Hardcover: 224 pages
Publisher: Thomas Nelson (March 13, 2012)
ISBN-10: 1400202450ISBN-13: 978-1400202454 Price: $21.99
Purchase: Amazon | CBD | Barnes and Noble
God loves broken people. And when weary, wounded men and women find a way to open their bruised hearts and somehow welcome Him into their personal darkness, they will find a love beyond anything they have ever known.
When the glass house Sheila had lived in for so many years came crashing to the ground, she began a new life outside the safety of those walls. No, it didn't feel good, nor safe--not at all. But it felt true. Sheila saw herself as a broken lamb limping after the Shepherd, not knowing where He was going, but knowing that wherever He went, she wanted to go with Him.
In twelve stirring, and deeply revealing chapters, Sheila Walsh shows how personal brokenness can open doors of intimacy with Jesus Christ that might never open in any other way.
It's not that God loves broken people more than those who imagine themselves to be whole--it simply that they know they are loved. They dare to believe it . . . and through such trust, a new wholeness emerges from yesterday's broken pieces.
Several months ago, I heard Sheila Walsh speak for the first time on a Focus on the Family broadcast. I had heard of her, but didn't know much about her.
This particular day I was home sick and laying in bed depressed. I decided to turn on the radio to 570 AM for some encouragement.
Sheila Walsh was introduced and began to speak about her life. I felt as if she was speaking directly to me. The Holy Spirit was using her to minister to me in a deep way that I found myself in tears.
She left such an impression that when I saw God Loves Broken People (And Those Who Pretend They're Not) I knew I wanted to read and review it.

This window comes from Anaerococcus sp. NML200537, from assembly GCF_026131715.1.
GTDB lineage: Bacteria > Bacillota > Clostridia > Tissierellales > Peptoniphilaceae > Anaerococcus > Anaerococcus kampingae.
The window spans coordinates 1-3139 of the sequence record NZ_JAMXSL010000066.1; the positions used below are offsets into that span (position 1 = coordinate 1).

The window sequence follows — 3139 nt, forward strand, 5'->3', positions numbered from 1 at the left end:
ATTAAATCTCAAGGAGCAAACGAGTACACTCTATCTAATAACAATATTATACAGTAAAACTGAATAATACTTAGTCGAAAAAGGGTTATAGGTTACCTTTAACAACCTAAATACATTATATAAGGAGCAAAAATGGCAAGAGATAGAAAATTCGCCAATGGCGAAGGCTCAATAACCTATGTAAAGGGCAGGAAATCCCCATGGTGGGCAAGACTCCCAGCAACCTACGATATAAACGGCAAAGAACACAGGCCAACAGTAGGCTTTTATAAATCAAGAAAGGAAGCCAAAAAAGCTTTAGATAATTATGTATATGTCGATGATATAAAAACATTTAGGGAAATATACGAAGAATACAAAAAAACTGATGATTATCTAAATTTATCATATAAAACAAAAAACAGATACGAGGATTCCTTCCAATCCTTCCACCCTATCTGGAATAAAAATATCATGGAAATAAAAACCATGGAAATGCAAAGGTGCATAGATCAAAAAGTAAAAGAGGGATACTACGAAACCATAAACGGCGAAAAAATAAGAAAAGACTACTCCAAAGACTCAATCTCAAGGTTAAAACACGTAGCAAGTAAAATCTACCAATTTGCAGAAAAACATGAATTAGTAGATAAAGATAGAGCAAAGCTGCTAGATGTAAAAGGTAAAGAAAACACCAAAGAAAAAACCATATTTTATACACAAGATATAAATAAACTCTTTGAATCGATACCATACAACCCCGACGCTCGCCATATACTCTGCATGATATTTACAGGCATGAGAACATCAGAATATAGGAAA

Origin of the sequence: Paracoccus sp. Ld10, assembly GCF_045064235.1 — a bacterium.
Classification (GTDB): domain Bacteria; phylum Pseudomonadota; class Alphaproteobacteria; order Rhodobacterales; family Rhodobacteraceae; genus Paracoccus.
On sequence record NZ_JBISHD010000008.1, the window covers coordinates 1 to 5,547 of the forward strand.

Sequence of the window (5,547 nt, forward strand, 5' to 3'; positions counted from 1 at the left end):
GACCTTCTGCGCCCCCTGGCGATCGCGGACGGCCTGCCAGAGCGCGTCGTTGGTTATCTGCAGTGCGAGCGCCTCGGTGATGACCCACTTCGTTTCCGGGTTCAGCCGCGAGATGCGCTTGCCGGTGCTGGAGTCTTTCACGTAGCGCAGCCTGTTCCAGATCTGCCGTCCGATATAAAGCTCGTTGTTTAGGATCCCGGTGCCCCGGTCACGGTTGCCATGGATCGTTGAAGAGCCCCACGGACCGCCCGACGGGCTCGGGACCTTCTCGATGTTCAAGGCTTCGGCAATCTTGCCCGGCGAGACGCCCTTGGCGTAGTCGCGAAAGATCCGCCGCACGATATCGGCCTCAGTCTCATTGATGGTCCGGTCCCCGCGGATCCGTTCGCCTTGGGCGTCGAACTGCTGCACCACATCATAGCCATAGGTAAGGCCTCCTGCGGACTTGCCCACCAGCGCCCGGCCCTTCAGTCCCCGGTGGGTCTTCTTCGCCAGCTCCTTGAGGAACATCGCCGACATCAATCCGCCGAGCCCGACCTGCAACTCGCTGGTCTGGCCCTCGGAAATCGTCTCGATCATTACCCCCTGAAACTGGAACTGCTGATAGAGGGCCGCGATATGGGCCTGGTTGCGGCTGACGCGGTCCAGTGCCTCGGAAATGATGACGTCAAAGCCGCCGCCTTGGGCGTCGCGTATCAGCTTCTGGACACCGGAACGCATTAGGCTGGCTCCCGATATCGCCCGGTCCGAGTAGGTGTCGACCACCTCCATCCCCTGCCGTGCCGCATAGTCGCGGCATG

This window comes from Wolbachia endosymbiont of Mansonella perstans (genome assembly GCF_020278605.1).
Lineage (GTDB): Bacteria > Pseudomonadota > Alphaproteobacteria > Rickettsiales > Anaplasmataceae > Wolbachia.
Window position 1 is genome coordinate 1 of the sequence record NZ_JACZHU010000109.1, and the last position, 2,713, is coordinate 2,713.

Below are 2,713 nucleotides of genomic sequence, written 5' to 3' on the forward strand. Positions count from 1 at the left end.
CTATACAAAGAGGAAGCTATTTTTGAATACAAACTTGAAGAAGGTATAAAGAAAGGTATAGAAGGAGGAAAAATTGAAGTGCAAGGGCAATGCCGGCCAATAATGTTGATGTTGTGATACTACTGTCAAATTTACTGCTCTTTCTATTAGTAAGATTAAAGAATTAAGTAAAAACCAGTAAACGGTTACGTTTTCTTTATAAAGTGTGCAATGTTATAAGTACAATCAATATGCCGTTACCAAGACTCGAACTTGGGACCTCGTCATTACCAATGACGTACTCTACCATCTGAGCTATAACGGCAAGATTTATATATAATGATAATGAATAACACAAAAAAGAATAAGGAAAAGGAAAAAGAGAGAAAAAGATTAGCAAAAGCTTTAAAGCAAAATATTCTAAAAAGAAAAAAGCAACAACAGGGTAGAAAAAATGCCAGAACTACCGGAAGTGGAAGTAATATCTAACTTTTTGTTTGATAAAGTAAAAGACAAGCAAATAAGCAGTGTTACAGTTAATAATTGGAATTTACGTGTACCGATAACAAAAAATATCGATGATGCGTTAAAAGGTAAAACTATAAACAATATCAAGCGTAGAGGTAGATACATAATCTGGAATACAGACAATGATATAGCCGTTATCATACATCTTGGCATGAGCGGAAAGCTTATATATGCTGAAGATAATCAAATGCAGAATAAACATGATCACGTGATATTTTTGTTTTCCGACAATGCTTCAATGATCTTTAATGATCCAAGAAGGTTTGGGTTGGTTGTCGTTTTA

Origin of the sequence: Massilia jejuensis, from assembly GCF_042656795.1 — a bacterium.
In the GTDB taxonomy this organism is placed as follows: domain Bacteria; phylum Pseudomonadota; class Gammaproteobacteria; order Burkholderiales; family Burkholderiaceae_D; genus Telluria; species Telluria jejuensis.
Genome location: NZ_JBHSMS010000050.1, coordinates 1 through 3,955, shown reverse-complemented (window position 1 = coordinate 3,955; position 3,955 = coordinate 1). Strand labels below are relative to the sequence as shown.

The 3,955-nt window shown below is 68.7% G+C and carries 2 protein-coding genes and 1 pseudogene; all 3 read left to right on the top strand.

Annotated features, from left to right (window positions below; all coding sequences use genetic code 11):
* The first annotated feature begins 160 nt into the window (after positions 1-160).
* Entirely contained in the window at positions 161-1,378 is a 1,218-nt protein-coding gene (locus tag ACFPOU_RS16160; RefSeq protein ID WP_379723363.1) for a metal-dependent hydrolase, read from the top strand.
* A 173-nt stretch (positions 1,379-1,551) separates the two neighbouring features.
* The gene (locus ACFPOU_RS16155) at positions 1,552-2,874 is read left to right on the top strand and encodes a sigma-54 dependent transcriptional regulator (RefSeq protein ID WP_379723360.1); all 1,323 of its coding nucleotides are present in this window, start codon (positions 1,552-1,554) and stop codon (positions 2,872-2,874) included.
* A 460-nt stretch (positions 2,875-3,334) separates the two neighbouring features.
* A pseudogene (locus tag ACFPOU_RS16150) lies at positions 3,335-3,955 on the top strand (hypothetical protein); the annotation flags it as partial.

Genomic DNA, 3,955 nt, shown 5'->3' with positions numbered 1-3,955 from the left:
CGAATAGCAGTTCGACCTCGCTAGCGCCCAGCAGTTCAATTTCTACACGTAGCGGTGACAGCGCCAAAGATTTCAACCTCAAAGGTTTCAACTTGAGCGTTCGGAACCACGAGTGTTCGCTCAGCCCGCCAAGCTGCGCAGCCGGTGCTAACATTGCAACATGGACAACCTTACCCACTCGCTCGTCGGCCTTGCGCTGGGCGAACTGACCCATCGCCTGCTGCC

Sheila Walsh is an eloquent speaker. She is also a wonderful story teller and bible teacher. I appreciated her honesty and transparency in her writing. There is no fluff, Sheila Walsh tells it like it is. She also writes with a heart of compassion and love for people which is revealed on every page of this book.
I identified and resonated with what she wrote on page 45:
"God isn't some cosmic jukebox in the sky, from which, so long as you have the right coin, you get to pick the soundtrack for your life. Those who peddle a health-and-wealth message have wounded uncounted thousands who are left reeling with only one conclusion: The reason that my child died, or that my marriage failed, or that we lost our house . . . is because I didn't have enough faith.This was comforting for me to read. For years I felt condemned by Christians because they would judge me for being depressed. They would accuse me of lacking faith because I was hurting and struggling with depression. I'm so glad I no longer believe those lies.
That is beyond cruel; it is blaphemous. Christ never promised an easy path. He never said there would be roses with no thorns, or seasons without winter, or pathways without obstacles. In fact it is quite the opposite."
Sheila Walsh addresses these misconceptions and more in God Loves Broken People. She also touches upon the hard questions we wrestle with as believers. Those questions we are afraid to ask others or even talk to God about. This book gave me encouragement and hope.
If you are hurting, depressed, struggling, suffering or wondering why bad things happen, I highly recommend God Loves Broken People.
In conclusion, I want to thank BookSneeze for blessing me with a complimentary copy of this book to read and review.